Future scenarios in the financial sphere (I)
The present day and the preceding years have been a disruption for society as a whole, for the economy in general and banking in particular. This is the first of a series of 3 posts, in which we have sought to understand not so much what may have happened, but what is to come in the financial sphere. We focus on 3 aspects:
- Future scenarios, the present post.
- Potential threats.
- How we have done it and the techniques we have applied.
In one way or another, we are concerned with what is to come, there is more reason to feel a certain distrust, unease and disenchantment with what we sense in a more or less plausible or linear way. This affliction derives from the sentiment of having lost the capacity to make decisions about what we as a person, as a community, can face. Our sense of control has always been and will be fictional, but our experiences, accompanied by the speed of change, have developed at a pace that our generation believes is assumable and manageable… Mainly at a human scale that nobody can predict. At most, we have been able to draw on past life experiences, generate data and narrative threads that regard hypotheses or possibilities. We have established plausible consequences from particular sign projections that have allowed us to represent certain scenarios.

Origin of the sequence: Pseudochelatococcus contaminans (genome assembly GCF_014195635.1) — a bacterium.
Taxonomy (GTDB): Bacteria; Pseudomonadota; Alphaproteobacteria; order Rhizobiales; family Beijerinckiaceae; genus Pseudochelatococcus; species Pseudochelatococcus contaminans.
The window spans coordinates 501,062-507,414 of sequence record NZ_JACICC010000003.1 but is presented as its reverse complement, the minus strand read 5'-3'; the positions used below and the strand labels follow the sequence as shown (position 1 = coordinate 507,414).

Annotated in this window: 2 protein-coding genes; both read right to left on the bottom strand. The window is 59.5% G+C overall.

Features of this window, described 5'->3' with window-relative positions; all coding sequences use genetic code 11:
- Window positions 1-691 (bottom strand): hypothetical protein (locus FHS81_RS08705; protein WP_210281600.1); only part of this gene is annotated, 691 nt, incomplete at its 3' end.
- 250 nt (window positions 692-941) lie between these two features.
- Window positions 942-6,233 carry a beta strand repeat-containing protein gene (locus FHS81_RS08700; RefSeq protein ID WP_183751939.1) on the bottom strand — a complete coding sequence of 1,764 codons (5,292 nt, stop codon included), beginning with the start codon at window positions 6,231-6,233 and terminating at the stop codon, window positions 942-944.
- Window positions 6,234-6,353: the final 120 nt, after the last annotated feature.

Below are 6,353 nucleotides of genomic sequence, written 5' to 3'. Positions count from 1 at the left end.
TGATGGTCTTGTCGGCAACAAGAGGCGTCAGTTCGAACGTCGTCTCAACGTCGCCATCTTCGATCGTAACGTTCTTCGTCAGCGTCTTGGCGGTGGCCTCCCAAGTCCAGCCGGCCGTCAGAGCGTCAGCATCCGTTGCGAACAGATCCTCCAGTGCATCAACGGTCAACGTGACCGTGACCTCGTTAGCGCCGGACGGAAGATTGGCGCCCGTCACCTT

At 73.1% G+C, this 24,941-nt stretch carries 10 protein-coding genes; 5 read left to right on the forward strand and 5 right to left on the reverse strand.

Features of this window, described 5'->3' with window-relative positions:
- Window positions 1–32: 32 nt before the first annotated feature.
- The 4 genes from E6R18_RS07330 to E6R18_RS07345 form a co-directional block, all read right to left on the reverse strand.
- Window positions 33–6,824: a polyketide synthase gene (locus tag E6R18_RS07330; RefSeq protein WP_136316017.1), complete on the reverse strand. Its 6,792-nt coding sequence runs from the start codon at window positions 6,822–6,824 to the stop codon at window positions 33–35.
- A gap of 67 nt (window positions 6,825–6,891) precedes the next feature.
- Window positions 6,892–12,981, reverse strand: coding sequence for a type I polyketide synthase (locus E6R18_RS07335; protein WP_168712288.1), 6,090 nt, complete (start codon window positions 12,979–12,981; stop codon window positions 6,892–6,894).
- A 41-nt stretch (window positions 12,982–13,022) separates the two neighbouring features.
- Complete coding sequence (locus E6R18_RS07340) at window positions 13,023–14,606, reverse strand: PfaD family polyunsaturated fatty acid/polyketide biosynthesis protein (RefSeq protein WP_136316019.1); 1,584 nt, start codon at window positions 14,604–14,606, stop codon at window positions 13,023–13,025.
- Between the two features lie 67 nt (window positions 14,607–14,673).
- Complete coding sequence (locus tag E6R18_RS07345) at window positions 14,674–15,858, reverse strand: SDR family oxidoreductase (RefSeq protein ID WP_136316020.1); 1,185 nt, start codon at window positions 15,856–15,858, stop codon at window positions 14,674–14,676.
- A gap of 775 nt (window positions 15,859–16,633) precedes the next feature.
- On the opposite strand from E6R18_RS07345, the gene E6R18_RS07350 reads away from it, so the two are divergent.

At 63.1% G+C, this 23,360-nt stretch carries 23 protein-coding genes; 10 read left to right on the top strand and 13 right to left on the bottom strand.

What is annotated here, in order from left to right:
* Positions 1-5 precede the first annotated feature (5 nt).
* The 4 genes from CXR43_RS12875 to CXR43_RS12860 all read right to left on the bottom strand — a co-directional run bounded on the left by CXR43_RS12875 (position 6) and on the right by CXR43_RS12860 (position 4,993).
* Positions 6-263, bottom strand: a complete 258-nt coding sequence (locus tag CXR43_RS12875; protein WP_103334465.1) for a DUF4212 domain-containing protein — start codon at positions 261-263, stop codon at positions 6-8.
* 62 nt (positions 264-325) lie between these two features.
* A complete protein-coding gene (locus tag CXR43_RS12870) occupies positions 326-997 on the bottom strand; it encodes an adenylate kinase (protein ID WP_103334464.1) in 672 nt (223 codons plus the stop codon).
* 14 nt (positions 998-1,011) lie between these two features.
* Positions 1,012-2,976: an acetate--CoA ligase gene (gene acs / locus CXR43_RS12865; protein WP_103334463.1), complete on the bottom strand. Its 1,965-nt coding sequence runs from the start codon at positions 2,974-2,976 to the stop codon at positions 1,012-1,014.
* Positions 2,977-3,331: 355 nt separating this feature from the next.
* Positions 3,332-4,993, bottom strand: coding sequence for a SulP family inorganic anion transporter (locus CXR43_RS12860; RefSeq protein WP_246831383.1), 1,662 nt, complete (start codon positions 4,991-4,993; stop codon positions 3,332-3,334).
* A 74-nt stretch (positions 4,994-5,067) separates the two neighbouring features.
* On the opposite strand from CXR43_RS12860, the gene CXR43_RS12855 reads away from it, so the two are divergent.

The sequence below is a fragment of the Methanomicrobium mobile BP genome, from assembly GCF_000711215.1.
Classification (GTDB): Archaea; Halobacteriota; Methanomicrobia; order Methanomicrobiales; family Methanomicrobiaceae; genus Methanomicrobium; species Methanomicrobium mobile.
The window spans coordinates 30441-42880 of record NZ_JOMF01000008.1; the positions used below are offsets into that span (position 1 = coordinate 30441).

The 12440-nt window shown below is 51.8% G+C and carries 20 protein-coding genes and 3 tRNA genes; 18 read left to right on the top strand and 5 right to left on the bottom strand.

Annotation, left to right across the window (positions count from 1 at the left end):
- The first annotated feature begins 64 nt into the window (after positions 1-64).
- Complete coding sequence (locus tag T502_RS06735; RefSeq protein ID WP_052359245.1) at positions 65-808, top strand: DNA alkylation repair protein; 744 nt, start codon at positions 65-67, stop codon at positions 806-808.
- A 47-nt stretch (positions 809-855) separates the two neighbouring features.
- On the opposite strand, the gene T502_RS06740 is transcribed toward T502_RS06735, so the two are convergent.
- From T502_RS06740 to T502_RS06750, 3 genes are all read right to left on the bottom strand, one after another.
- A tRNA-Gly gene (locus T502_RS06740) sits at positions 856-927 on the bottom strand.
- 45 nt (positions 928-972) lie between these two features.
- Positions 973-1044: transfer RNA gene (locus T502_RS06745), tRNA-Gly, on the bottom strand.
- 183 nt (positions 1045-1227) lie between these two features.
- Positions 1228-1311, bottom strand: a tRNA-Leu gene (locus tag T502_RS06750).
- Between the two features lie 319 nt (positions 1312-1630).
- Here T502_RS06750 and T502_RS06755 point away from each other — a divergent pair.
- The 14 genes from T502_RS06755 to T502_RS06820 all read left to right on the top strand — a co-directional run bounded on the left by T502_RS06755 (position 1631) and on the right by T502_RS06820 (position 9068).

In this context, we have been seduced by the work of Fred Polak and his “The Image of the Future”, as we acknowledge the great power behind images that can add extensive value to the narrative, which in great measure determines our imagination at present and in the future. Literature, comics, art, science fiction, advertising, film, and videogames determine to a large extent our approach to the future, our visualisation of what it might be like.